Grails 2.3 with asynchronous APIs and server-side REST improvements

Grails 2.3 has been released recently. This time, it is a release with a lot of new features.
IMHO, The most outstanding features are the REST improvements (including scaffolding of REST controllers) and the new support for an asynchronous programming model using promises.

Server-Side REST Improvements

Mapping to REST resources

You can now easily create RESTful URL mappings that map onto controllers. In the UrlMappings.groovy file, you can define which URL should be mapped to which restful controller.

"/api/books"(resources:'book')

This will map the HTTP operations to controller actions, e.g. GET on the URL /books will map to the index action, POST on this URL will map to the save action etc.

Scaffolding of REST controllers

This is a big one. All controllers scaffolded by Grails are REST controllers, so you can not only see the HTML representation of your data in the browser, but you can also retrieve the data in the form of XML or JSON.
What does that mean? You could instantly start to write, e.g., a mobile client for your app, you could connect your application to other applications or you could build a single page application that communicates with your controllers via JSON.
To achieve this, the respond() and withFormat() methods are used. respond() attempts to return the most appropriate type for the requested content type. A caller can specify the requested content type by either using a format=… request parameter, or by using a file extension (e.g. /book/show/1.json) or by using an accept header (which is the most natural way IMHO).

You have to explicitly enable content negotiation with accept headers in Config.groovy:

grails.mime.use.accept.header = true

The withFormat() method lets you decide what to render based on the requested content type.
Here is an example of two scaffolded controller actions:

def show(Book bookInstance) {
    respond bookInstance
}

@Transactional
def update(Book bookInstance) {
    // ...
    if (bookInstance.hasErrors()) {
        respond bookInstance.errors, view:'edit'
        return
    }

    bookInstance.save flush:true

    request.withFormat {
        form {
            flash.message = message(code: 'default.updated.message', args: [message(code: 'Book.label', default: 'Book'), bookInstance.id])
            redirect bookInstance
        }
        '*'{ respond bookInstance, [status: OK] }
    }
}

Async support

Grails 2.3 supports a new asynchronous programming API based on promises.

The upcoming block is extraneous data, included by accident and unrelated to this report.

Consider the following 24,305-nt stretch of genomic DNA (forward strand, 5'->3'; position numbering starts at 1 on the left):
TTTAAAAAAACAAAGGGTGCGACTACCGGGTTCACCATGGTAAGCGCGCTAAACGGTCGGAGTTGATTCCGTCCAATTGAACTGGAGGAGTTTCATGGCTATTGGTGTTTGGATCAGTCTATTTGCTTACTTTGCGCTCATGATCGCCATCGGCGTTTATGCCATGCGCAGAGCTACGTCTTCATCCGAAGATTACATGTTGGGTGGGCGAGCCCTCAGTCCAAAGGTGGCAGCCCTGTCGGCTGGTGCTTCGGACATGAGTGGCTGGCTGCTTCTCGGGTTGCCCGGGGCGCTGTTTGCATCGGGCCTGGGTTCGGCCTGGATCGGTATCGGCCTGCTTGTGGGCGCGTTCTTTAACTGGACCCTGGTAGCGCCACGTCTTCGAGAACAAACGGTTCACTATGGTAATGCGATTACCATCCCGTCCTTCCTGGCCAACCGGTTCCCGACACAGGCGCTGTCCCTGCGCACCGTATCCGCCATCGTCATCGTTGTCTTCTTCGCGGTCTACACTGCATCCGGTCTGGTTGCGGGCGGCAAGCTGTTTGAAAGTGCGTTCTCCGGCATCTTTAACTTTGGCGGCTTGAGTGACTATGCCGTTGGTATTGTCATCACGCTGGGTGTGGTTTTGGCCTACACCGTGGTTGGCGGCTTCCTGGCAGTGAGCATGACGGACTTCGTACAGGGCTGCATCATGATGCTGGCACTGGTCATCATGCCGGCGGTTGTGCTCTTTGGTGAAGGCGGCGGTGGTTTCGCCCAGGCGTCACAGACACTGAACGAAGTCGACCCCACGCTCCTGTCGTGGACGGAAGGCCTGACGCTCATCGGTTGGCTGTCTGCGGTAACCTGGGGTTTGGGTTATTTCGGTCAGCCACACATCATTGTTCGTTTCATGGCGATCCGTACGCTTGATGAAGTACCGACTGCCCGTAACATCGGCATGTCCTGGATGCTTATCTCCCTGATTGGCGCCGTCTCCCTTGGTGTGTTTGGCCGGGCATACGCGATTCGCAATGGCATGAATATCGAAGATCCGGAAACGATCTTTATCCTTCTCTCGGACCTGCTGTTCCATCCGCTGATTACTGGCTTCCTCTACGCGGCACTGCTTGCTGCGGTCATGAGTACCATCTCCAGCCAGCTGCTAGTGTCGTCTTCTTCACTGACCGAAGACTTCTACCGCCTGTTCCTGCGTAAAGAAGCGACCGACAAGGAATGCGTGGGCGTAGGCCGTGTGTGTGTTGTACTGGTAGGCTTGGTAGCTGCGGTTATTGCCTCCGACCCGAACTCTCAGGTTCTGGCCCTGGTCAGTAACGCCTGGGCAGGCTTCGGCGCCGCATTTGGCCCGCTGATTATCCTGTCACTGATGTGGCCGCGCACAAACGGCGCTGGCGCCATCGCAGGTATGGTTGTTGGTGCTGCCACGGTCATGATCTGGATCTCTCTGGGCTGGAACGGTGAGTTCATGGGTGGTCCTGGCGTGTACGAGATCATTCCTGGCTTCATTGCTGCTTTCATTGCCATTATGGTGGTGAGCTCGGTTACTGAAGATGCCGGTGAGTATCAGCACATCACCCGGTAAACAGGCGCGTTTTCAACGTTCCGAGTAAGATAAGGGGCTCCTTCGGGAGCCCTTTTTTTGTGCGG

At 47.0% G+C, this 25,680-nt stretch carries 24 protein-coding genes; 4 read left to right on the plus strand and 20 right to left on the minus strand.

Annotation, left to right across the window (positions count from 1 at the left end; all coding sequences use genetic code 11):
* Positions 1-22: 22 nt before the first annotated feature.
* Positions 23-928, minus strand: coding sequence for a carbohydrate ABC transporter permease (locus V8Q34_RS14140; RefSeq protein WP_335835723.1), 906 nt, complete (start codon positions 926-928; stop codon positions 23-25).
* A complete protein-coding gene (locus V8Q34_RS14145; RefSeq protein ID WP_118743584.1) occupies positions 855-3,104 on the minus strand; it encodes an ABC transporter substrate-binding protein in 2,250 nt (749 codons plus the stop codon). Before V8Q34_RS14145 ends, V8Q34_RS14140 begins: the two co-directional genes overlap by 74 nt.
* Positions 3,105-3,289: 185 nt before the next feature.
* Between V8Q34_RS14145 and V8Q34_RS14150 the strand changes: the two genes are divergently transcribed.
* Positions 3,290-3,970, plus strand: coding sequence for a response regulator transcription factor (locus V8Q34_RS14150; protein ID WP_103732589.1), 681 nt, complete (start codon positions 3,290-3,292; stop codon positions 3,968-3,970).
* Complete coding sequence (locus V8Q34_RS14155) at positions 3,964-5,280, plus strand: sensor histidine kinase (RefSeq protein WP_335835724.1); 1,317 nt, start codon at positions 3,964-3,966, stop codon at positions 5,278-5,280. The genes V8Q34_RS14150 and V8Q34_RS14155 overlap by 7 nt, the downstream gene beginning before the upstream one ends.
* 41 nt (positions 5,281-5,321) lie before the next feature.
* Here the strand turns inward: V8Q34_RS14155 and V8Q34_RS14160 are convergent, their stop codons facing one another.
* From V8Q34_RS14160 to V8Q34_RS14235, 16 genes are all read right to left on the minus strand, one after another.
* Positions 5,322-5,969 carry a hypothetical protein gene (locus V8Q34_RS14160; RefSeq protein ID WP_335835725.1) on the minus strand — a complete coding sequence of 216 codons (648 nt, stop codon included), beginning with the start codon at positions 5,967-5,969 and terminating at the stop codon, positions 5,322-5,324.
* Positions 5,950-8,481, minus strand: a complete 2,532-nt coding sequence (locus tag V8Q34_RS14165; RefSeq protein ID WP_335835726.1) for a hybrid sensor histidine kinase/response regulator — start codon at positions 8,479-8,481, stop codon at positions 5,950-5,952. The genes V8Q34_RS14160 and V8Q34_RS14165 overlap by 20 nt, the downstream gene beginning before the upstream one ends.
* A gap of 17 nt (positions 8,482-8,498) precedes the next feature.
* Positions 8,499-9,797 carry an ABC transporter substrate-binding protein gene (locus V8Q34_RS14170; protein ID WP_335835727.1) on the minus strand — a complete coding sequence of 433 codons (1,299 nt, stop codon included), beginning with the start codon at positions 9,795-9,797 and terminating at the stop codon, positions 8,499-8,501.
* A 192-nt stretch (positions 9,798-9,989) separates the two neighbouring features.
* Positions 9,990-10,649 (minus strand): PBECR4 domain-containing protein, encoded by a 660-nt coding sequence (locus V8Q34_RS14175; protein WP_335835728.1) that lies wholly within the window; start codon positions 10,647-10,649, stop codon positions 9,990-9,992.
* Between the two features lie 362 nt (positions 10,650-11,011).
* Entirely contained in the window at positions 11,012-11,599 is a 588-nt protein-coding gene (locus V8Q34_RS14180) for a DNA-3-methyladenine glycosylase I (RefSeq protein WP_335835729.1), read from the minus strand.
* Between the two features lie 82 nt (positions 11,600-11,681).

import static grails.async.Promises.*

def p1 = task { 2 * 2 }
def p2 = task { 4 * 4 }
def p3 = task { 8 * 8 }

onComplete([p1,p2,p3]) { List results ->
   assert [4,16,64] == results
}


def promiseList = tasks { 2 * 2 }, { 4 * 4}, { 8 * 8 }
assert [4,16,64] == promiseList.get()

GORM also supports async features, so you can execute database queries in parallel:

import static grails.async.Promises.*
// ...
def index() {
   tasks books: Book.async.list(),
         totalBooks: Book.async.count()
}

Controller Exception Handling and namespaced controllers

Prior Grails versions allowed to define a central Exception handler. Grails 2.3 allows to specify exception handling logic on a per controller level:

class DemoController {
    // ...

    def handleSQLException(SQLException e) {
        render 'An SQLException occurred'
    }

    def handleBatchUpdateException(BatchUpdateException e) {
        redirect controller: 'logging', action: 'batchProblem'
    }
}

The new version also allows multiple controllers with the same name (in different packages) by specifying a static namespace field in the controller class.
You can then define a corresponding URL mapping:

class UrlMappings {
    static mappings = {
        '/userAdmin' {
            controller = 'admin'
            namespace = 'users'
        }

        '/reportAdmin' {
            controller = 'admin'
            namespace = 'reports'
        }
    }
}

Default dependency resolution engine switched to Aether

Grails 2.3 tries to solve a lot of dependency management problems (which a lot of Grails users experienced) by adding support for the dependency manager Aether. Prior Grails 2.3, Grails used Ivy which seems to be responsible for a lot of trouble (e.g. problematic snapshot handling). Aether is the dependency manager used by Maven and should solve most issues users experienced when using Ivy.

Improved Data Binding

The new Grails version improves data binding by allowing finer grained control of the binding.
In Grails 2.3, you can customize the binding logic on a per class or per field level using the BindUsing annotation. Alternatively, you can implement your own ValueConverters. Date conversions can be customized with the BindingFormat annotation.

Improvements to Command Objects

You can now use domain classes as command objects.
If an id parameter is included in the request, the corresponding database record will be retrieved automatically.

def update(Book bookInstance) {
    // ...
}

You can now bind the request body to command objects. Grails will automatically parse the body of incoming requests. E.g. when it contains JSON or XML data, it will be automatically parsed and bound to a command object.

For more information, see the What’s new in Grails 2.3? section in the user guide.

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